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Researchers see long-term prospects for lithium extraction at geothermal plants

Researchers see long-term perspective for lithium extraction at geothermal plants
Spreading of lithium-depleted thermal water around the injection borehole along the fault zone after 30 years. Credit: Valentin Goldberg and Fabian Nitschke

Geothermal wells existing in the Upper Rhine Valley would allow for the reliable extraction of lithium for several decades without these sources running dry. This is the result of recent data analyses made by researchers of Karlsruhe Institute of Technology (KIT). The results are reported in Energies.

On the way toward climate neutrality, Europe will need large amounts of lithium for battery storage systems. So far, however, its share in the worldwide lithium volume has been only 1%. For this reason, researchers of KIT study ways to extract lithium from geothermal sources.

"In theory, geothermal power plants in the Upper Rhine Valley and Northern German Basin might cover between 2% and 12% of Germany's annual lithium demand," says Valentin Goldberg from KIT's Institute of Applied Geosciences (AGW). With his team, he calculated this potential based on an extensive data analysis. However, it has not been clear for how long extraction will be possible.

Another study by the researchers, now published in Desalination, offers an optimistic perspective. "According to our findings, lithium extraction will be possible for many years at low environmental cost," Goldberg says. "The developed for our study describes lithium extraction in the Upper Rhine Valley. But parameters are chosen such that they can also be transferred to other joint systems."

Spreading of lithium-depleted thermal water around the injection borehole along the fault zone over a period of 30 years. Credit: Valentin Goldberg and Fabian Nitschke

Modeling of geothermal lithium production

Extraction of lithium from thermal waters is no conventional type of mining. That is why no conventional methods could be applied for analysis. "The lithium dissolved in water exists in a widely branched network of joints and cavities in the rock. However, it can only be accessed at certain points via individual wells," says Dr. Fabian Nitschke, AGW, who was also involved in this study. "The reservoir dimension, hence, depends on the amount of water that can be accessed hydraulically via wells."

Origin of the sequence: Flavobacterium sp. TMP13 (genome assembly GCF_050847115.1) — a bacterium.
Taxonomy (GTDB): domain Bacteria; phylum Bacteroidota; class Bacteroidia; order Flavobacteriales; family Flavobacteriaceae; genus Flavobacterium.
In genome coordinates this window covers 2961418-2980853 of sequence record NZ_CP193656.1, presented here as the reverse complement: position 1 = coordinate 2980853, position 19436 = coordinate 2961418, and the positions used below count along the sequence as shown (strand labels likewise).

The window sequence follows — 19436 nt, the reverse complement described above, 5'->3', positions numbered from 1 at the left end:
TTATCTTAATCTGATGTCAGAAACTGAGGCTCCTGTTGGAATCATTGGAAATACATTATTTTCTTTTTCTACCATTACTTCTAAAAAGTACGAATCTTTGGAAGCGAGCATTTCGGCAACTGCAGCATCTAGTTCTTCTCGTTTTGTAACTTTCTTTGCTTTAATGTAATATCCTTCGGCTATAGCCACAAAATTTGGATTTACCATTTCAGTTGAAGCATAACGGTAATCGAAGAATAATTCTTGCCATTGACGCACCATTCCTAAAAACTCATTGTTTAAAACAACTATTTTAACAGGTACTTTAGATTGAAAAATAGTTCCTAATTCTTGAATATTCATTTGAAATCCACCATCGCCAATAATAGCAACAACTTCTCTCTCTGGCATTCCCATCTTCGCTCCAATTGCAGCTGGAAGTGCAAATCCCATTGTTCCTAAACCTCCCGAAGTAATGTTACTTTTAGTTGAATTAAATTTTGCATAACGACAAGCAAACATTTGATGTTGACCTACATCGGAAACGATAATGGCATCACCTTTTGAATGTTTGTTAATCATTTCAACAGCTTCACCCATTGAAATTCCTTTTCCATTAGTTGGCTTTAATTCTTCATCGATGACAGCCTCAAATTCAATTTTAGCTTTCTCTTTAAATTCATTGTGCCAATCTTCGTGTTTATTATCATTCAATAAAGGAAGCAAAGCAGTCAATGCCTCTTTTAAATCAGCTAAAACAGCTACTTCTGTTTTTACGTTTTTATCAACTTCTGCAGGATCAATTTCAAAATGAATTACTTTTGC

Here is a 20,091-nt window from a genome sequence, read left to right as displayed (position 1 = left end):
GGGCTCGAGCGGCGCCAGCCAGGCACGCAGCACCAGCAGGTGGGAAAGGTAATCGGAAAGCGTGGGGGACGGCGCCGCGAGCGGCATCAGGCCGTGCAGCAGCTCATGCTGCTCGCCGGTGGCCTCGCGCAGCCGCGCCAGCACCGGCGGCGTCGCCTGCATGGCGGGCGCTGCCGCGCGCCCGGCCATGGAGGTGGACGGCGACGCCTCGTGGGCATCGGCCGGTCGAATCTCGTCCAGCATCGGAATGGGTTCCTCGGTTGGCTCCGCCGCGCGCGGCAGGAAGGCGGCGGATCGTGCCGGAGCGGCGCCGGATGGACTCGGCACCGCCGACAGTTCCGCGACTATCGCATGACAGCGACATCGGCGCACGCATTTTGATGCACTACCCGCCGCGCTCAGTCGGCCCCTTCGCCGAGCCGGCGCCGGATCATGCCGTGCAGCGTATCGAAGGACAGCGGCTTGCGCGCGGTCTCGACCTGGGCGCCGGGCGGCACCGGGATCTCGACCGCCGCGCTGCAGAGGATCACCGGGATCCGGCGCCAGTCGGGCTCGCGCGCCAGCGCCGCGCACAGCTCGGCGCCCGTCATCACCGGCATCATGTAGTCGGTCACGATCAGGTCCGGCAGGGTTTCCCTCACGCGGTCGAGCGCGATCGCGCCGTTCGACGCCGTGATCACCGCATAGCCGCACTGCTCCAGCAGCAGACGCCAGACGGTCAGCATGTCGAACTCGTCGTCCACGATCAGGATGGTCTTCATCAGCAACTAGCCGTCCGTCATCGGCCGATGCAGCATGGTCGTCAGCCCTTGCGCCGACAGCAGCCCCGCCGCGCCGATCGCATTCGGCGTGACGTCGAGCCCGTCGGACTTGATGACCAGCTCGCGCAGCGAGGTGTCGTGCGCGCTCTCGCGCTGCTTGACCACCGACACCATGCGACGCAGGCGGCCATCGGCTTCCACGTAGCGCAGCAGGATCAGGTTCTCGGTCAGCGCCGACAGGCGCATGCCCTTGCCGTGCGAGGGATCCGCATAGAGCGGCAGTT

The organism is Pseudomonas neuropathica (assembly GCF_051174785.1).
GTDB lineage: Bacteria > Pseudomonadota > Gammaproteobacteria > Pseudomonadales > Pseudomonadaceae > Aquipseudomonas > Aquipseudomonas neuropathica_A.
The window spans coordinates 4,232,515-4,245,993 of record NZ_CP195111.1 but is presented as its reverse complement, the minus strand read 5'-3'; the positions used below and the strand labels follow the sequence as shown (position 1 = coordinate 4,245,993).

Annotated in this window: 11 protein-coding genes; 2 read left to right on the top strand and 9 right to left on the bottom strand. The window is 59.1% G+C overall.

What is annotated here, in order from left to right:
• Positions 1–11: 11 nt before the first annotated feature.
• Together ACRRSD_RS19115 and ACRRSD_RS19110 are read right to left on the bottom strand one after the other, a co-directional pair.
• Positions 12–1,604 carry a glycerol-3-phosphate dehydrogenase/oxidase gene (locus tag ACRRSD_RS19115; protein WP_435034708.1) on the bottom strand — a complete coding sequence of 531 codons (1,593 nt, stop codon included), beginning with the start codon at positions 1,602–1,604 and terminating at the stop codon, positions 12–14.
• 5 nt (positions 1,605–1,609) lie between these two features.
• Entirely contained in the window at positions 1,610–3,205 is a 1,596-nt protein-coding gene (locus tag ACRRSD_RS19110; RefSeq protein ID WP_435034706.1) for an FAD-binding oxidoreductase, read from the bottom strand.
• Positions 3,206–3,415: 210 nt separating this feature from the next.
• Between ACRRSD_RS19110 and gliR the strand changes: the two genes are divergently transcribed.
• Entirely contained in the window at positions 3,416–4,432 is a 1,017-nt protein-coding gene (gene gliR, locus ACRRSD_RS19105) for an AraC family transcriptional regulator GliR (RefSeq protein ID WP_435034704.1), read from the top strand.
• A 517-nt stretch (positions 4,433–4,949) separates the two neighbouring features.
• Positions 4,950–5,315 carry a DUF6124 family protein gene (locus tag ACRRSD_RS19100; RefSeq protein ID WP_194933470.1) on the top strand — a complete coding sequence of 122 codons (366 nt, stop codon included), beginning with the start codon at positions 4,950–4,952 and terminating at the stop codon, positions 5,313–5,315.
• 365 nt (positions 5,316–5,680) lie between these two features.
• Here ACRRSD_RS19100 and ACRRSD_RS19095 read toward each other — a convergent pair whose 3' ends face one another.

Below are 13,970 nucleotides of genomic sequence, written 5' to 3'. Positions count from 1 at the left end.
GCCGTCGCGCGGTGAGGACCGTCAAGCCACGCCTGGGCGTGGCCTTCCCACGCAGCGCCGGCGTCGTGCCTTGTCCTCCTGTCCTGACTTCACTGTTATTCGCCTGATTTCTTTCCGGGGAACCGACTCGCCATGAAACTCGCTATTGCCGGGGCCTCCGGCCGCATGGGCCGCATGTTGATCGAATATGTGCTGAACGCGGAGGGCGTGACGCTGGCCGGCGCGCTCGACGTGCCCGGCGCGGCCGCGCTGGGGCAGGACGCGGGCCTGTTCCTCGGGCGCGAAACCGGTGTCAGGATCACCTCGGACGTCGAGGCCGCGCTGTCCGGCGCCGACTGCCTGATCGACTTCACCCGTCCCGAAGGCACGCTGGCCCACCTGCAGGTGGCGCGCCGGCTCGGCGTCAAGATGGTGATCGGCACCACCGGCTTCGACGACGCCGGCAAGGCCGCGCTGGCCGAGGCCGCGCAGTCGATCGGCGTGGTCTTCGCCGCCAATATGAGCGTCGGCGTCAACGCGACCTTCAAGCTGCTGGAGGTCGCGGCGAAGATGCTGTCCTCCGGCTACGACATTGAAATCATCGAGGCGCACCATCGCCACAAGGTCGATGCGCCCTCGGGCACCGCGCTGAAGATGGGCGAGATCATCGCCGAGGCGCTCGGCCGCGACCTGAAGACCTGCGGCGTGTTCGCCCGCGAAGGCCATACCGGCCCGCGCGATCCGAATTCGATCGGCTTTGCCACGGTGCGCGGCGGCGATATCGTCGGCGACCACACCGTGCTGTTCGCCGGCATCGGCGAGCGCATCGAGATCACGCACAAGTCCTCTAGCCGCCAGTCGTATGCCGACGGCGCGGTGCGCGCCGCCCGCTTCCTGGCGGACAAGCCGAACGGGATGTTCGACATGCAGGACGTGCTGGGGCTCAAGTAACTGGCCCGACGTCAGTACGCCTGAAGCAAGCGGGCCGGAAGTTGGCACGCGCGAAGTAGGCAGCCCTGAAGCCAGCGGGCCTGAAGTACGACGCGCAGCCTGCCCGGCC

To calculate the lithium production potential, researchers had to consider the potential water extraction volume, its lithium concentration, and lithium extraction per unit time. "We use a dynamic transport model adapted to underground conditions in the Upper Rhine Valley. It couples thermal, hydraulic, and chemical processes. Similar models are known from petroleum and gas industry, but have not yet been applied to lithium," Nitschke points out.

When using , the extracted water is pumped back into the ground via a second borehole. Researchers wanted to find out whether lithium concentration of the deep water decreases with time. The results show that lithium concentration in the extraction borehole decreases by 30% to 50% in the first third of the investigation period of 30 years, as the deep water is diluted by the returned water. Then, lithium concentration remains constant.

"This can be attributed to the open joint system that continuously supplies fresh from other directions," Nitschke says. Modeling suggests that continuous lithium extraction will be possible for decades. "Actually, extraction of this unconventional resource shows the classical cyclic behavior. Yields of hydrocarbon extraction or ore mining are also highest in the beginning and then start to decrease gradually."

Thomas Kohl from AGW, who directs the corresponding research activities as Professor for Geothermal Energy and Reservoir Technology, considers the research results another argument in favor of a wide use of geothermal energy. "We already knew that geothermal sources can supply baseload-capable, renewable energy for decades. Our study now reveals that a single power plant in the Upper Rhine Valley could additionally cover up to 3 percent of the annual German consumption."

Kohl's group is now working on solutions for practical implementation. "The next step now is to transfer this technology to the industrial scale," Kohl says.

More information: Valentin Goldberg et al, Challenges and Opportunities for Lithium Extraction from Geothermal Systems in Germany—Part 3: The Return of the Extraction Brine, Energies (2023). DOI: 10.3390/en16165899

Valentin Goldberg et al, Development of a continuous silica treatment strategy for metal extraction processes in operating geothermal plants, Desalination (2023). DOI: 10.1016/j.desal.2023.116775

Citation: Researchers see long-term prospects for lithium extraction at geothermal plants (2023, September 12) retrieved 17 April 2024 from
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